What is Regression Testing?
If you’ve worked in software, you probably know what regression testing, but while the Internet is already full of explanations of regression testing, in this article we’re taking a different spin on this idea — that a regression test should be a test, and not merely a check. We’ll explore what regression testing is and where it’s most commonly implemented, but we’ll also examine why exploratory testing should also be considered a key component in any proper regression testing methodology.
In the simplest terms, regression testing is a form of software testing that confirms or denies the functionality of software components after changes to a system. A defect that emerges after a change to the software is known as a regression bug. In the event that a change is made to a software component and a regression bug is discovered and fixed, more regression testing is required to confirm that resolving this issue does not in turn cause other issues.
Unfortunately, it is all too common for regression testing to focus solely on the success rate of tests, whether automated or manual, without fully evaluating if this indicates the software is functioning as expected. In some instances, making changes to fix bugs can uncover functional problems that were not addressed by the previous test suite, making exploratory testing that much more beneficial. Furthermore, when developers make too many changes to the code base in too short a timespan, this often leads to instability of the software, the introduction of numerous bugs, and much higher fault rates.
It should, therefore, come as no surprise that weaving an exploratory testing phase into the regression testing process is a simple, yet powerful, step that can greatly improve the quality of the software. In many cases, a human will catch an unknown issue, even where a test case indicates no such issue exists.
For example, imagine a web project with an assortment of standard registration fields that users can fill out. At some point during regression testing, a bug is discovered that was preventing the nickname field from being displayed. Even after that bug is fixed in the code base and nickname is now visible, it’s often the case that other elements of the application are broken after this fix, since many previous developer decisions could’ve been made in the time since the nickname field first vanished.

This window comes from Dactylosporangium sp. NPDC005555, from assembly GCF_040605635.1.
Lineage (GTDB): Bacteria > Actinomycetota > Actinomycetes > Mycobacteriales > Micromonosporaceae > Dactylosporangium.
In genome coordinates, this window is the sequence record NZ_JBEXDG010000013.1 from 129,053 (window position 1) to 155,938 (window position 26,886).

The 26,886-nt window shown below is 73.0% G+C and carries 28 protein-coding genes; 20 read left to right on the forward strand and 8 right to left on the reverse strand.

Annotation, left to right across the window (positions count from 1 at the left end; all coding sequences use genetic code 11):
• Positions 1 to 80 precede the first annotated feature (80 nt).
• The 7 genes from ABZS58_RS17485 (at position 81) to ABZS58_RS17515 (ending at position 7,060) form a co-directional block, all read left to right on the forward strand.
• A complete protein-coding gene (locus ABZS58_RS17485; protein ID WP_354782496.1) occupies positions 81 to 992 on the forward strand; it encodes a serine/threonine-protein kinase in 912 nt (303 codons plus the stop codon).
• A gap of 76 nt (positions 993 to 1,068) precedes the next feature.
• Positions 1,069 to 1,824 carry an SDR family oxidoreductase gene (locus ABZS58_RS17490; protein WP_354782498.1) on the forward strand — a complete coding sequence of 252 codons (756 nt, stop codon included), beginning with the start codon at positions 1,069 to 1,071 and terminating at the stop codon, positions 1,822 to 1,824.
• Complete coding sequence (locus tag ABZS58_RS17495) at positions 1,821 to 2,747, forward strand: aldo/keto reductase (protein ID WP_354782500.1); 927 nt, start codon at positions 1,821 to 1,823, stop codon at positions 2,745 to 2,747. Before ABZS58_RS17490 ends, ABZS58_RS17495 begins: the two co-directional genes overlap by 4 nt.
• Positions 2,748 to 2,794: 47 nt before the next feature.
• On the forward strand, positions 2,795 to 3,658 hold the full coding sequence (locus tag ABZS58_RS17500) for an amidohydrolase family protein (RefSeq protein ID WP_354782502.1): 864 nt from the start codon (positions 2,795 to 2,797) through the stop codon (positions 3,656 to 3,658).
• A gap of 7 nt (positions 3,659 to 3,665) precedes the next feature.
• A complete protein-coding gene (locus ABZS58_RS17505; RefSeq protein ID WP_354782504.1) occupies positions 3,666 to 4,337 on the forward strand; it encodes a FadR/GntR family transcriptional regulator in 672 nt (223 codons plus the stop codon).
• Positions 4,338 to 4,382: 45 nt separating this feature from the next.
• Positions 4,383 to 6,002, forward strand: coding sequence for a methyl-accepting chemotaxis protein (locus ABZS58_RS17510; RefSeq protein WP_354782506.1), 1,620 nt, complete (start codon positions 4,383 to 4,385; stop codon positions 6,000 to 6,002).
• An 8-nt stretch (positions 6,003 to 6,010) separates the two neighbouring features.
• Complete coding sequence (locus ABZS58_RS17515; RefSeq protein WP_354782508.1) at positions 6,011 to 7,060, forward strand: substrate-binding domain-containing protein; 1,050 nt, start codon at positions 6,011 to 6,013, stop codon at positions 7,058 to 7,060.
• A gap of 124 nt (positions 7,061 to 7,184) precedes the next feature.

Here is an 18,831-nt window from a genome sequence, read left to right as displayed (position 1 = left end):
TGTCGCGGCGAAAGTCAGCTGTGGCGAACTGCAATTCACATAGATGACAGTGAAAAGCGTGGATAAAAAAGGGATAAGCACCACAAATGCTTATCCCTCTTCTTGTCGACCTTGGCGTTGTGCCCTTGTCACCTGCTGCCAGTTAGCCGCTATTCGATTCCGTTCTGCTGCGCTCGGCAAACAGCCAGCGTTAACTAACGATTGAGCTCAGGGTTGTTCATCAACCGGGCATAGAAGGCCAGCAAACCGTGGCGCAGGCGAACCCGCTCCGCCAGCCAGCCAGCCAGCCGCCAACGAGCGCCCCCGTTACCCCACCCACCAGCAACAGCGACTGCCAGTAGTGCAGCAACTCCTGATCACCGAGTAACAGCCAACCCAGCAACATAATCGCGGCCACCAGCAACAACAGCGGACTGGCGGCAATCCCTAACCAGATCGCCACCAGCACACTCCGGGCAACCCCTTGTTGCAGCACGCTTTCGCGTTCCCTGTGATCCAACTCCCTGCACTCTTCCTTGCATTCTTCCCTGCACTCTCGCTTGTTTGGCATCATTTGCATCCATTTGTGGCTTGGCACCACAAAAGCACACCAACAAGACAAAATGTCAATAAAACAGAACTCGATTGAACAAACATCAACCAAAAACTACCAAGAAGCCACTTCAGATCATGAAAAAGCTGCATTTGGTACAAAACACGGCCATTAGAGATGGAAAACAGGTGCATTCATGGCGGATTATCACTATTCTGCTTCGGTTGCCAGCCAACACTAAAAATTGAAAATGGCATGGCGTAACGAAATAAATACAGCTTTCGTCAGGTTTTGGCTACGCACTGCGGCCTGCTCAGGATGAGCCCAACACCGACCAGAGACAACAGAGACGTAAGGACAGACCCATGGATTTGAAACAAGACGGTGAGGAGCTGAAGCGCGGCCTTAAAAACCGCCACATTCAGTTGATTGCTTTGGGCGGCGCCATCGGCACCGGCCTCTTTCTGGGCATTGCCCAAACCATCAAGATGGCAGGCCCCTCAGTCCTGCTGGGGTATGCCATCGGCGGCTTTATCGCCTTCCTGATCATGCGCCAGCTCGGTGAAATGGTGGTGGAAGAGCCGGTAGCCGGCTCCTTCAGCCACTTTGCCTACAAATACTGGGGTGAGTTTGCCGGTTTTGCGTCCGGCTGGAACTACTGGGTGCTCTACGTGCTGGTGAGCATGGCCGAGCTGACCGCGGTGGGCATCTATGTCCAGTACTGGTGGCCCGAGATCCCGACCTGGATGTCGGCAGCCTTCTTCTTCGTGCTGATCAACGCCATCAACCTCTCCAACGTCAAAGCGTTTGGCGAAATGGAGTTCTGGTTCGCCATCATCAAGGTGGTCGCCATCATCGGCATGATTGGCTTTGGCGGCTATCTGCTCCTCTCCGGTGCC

Even more likely, but just as problematic, is the possibility that test cases for the previously-hidden nickname field simply don’t exist. Since the field was all but lost up until this recent discovery and bug fix, it now requires someone to closely examine all related test cases and perhaps create new ones or alter existing cases to also account for this “new” field.
Better known as a masked defect, even fairly simple examples of these types of issues can be problematic for the application development process. In cases where defects alter the behavior to such a degree that it is effectively hidden from the developers, it’s common for test cases to fail to notice these issues.
For this reason, it can be beneficial to perform a crowdtesting pass before a major release. More often than not, testers may reveal masked defects, or even point to improvements, that would dramatically alter the end-result of the system and how it functions, saving a great deal of unnecessary or even wasted coding time during the subsequent development.
Regression testing is ideally performed after any changes are made to the code base. Regression tests are also typically executed anytime a previously discovered issue has been fixed.
The frequency of regression testing will vary from project to project, but most projects are served well by performing regression testing on a schedule: after every change, at the end of every day, weekly, bi-weekly, etc. Generally speaking, the more often regression testing can occur, the more issues can be discovered and resolved, and the more stable and production-ready the application becomes.
On the other hand, it’s important to note the drawbacks of regression testing as it relates to testing frequency. In particular, when regression testing implementations focus primarily on automated functional tests, there can be a tendency for tests of this nature to be rather volatile and unstable, often requiring a good deal of personal intervention on the part of developers or QA members to babysit the test suite and confirm the performance and the results.
For this reason, a final suite of regression tests should also include a phase of exploratory testing before the system goes into production. Through crowdtesting or other methods, exploratory testing during regression testing empowers individual testers with the responsibility and freedom to examine, tinker, and unveil issues or avenues of inquiry that were not considered previously.
There are typically three different methods for approaching regression testing on a project:
Regardless of the method of implementation outlined above that you choose — or if you opt for a hybridization of methods — there are a handful of general best practices to following when implementing regression testing: